Govt rejects Zardari kickback allegations

November 12, 2009 by USA Post 

ISLAMABAD: The government has contradicted a report published in a local and a French newspaper that accuses President Asif Ali Zardari and military authorities of having received millions of dollars in kickbacks from the 1994 sale of three French submarines to Pakistan Navy.

‘This is actually new regurgitation of an old story which was already contradicted by French President Mr Sarkozy on July 11 this year as ‘untrue’, ‘malicious’ and ‘mischievous’. It is part of a media trial of PPP leadership which we condemn and dismiss with the contempt it deserves,’ Presidential Spokesman Farhatullah Babar said.

According to the report in French daily Liberation, President Zardari is suspected of having received millions of dollars in kickbacks from the 1994 submarines deal.

In addition, investigators believe that the non-payment of the full amount of the agreed kickbacks may have led to the death of 11 French nationals in a 2002 terror attack in Karachi.

The newspaper says it has acquired documents that show that Mr Zardari allegedly received $4.3 million in kickbacks from the sale of three Agosta-90 submarines for 825 million euros (currently $1.237 billion).

The documents which were sent to the Pakistani National Accountability Bureau (NAB) by British authorities in April 2001 indicate that Mr Zardari received several large payments into his Swiss bank accounts from a Lebanese businessman, Abdulrahman Al-Assir, in 1994 and 1995.

Commenting on the report, the spokesman said the purchase of equipment by the armed forces of Pakistan was done through a proper competitive process under the supervision of the Ministry of Defence.

‘Mr Zardari was neither the president nor the prime minister nor the defence minister when the submarines referred to in the news item were purchased. The then ‘Admiral’ responsible for this purchase was investigated by the Accountability Bureau. But no allegation of misdoing could be established by the investigation authorities against Mr Zardari,’ the spokesman said.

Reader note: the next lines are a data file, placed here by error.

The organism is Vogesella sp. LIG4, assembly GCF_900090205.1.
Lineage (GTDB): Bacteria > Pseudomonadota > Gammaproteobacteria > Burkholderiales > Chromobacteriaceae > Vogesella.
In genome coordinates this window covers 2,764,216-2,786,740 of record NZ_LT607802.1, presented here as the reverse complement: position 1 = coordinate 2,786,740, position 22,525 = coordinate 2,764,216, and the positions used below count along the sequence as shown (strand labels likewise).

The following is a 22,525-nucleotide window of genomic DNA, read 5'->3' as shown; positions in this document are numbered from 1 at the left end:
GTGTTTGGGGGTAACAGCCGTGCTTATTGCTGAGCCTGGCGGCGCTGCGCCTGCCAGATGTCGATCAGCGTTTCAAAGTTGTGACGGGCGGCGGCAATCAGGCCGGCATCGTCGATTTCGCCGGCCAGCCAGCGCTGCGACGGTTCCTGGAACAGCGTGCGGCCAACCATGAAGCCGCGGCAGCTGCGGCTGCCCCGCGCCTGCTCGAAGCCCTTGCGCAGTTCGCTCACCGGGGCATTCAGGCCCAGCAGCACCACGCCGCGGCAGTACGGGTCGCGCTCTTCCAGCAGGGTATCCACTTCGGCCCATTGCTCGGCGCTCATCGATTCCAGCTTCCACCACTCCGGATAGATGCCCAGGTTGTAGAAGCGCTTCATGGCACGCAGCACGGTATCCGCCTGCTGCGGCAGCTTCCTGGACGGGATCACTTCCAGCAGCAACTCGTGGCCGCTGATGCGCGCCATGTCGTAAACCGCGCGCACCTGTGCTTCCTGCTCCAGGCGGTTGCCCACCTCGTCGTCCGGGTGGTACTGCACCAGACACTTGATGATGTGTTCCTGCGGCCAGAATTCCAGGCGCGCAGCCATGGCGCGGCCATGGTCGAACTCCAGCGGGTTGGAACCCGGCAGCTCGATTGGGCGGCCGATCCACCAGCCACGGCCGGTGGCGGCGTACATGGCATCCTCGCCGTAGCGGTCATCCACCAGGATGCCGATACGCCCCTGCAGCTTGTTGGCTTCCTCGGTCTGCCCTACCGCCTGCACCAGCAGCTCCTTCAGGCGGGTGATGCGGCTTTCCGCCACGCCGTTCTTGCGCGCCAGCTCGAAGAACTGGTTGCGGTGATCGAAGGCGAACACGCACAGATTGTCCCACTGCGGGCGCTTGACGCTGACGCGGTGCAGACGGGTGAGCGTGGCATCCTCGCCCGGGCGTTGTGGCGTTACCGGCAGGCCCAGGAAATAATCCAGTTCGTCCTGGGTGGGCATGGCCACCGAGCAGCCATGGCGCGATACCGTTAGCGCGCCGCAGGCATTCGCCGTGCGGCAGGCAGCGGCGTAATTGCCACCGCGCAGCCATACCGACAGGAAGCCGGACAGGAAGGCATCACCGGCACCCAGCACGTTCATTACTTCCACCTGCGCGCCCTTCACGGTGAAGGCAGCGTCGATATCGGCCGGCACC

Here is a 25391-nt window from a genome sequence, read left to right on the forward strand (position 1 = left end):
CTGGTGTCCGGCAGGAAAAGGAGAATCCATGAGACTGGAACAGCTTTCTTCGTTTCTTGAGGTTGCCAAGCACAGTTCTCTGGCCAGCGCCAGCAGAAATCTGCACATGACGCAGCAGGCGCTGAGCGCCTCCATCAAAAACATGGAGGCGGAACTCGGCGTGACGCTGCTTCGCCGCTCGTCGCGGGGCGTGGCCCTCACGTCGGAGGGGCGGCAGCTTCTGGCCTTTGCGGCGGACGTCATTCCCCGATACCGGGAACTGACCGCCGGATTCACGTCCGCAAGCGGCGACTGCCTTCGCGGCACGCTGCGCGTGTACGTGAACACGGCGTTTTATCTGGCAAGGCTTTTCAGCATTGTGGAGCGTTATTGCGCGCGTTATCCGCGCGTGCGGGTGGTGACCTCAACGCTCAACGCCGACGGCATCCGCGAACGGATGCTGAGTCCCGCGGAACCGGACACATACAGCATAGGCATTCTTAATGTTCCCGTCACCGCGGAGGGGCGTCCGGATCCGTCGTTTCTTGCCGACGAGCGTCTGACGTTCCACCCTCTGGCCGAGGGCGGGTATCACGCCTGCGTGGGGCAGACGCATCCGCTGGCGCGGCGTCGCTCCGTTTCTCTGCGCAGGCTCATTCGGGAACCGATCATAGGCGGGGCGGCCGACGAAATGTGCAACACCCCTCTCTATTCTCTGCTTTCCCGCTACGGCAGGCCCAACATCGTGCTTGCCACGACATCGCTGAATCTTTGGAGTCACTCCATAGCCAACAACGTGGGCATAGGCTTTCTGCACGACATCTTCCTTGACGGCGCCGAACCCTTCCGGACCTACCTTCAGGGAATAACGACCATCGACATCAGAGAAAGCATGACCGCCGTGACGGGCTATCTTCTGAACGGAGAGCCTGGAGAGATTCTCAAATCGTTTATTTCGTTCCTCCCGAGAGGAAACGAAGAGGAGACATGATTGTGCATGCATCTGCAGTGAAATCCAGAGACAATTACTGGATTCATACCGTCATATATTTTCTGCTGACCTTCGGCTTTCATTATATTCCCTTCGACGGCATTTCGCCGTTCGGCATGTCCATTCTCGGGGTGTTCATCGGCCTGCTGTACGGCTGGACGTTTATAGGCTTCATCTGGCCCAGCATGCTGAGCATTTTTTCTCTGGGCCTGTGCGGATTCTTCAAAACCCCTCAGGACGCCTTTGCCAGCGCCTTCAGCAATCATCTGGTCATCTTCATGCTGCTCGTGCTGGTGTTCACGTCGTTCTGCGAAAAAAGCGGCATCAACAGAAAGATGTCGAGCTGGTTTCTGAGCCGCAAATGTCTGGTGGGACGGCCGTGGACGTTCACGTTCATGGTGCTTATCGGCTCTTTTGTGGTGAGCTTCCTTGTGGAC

Regarding the allegation about the killing of French nationals in Karachi, the spokesman said that President Zardari was in prison in 2002 when the unfortunate incident took place.

‘This indicates the motive behind levelling such baseless allegations. How can a person in prison arrange such high-profile killings,’ he added.

‘Allegations of kickbacks and involvement in the killing of French nationals against the person of the president are, therefore, highly unfortunate and seem to be part of a malicious campaign launched against the head of state of the Islamic Republic of Pakistan,’ the spokesman said.

The Liberation report quoted a former executive of the French naval company DCN as saying that French authorities had chosen Al-Assir to act as intermediary in the deal and he allegedly deposited a total of $1.3 million in Mr Zardari’s bank accounts between Aug 15 and Aug 30, 1994, one month before the submarine contract was signed, and then $1.2 million and $1.8 million one year later.

According to DCN employees who testified in the terror attack investigation, the kickbacks to Pakistan in the deal totalled 10 per cent of the purchase amount, with 6 per cent, or $49.5 million, going to the military and 4 per cent, or 33 million euros, being funnelled to political circles.

In 2001, Pakistani Navy’s former chief of staff Mansour-ul-Haq was arrested for his part in the deal and forced to repay $7 million, the daily says.

Legal proceedings against Mr Zardari were dropped in April 2008, several months before he was elected president. He was imprisoned from 1997 to 2004 on corruption charges unrelated to this affair.

The president, according to the report, is one of his country’s richest men, with a net worth estimated at $1.8 billion.

The ongoing investigation in Paris into the May 8, 2002, terrorist attack that killed 11 DCN employees in Karachi may shed new light on the submarine purchase.

The victims were in Karachi to complete work on the three submarines. According to French media, the magistrate looking into the bombing has rejected the theory that it was the work of Al Qaeda.

He is now considering the possibility that it was carried out by Pakistanis, either because only 85 per cent of the agreed kickbacks to politicians had been paid or because of negotiations carried out by French authorities to sell submarines to India.

In any case, some French parliamentarians are now demanding to be allowed to look into how the submarine contract with Pakistan was negotiated and executed.

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